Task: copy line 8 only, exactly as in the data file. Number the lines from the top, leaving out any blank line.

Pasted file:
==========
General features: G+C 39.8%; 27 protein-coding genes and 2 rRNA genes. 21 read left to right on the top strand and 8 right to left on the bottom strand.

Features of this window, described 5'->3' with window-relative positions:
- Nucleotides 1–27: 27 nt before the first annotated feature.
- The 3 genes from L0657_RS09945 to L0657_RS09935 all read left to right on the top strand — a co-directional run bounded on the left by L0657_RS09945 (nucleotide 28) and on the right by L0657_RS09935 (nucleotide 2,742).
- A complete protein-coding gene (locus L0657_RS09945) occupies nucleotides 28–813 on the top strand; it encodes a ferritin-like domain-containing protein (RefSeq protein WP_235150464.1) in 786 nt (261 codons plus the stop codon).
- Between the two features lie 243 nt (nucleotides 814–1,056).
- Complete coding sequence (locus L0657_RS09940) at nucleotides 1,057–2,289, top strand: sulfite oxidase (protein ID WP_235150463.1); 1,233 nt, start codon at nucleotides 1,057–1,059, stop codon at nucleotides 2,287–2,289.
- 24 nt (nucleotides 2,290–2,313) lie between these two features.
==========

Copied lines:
- 24 nt (nucleotides 2,290–2,313) lie between these two features.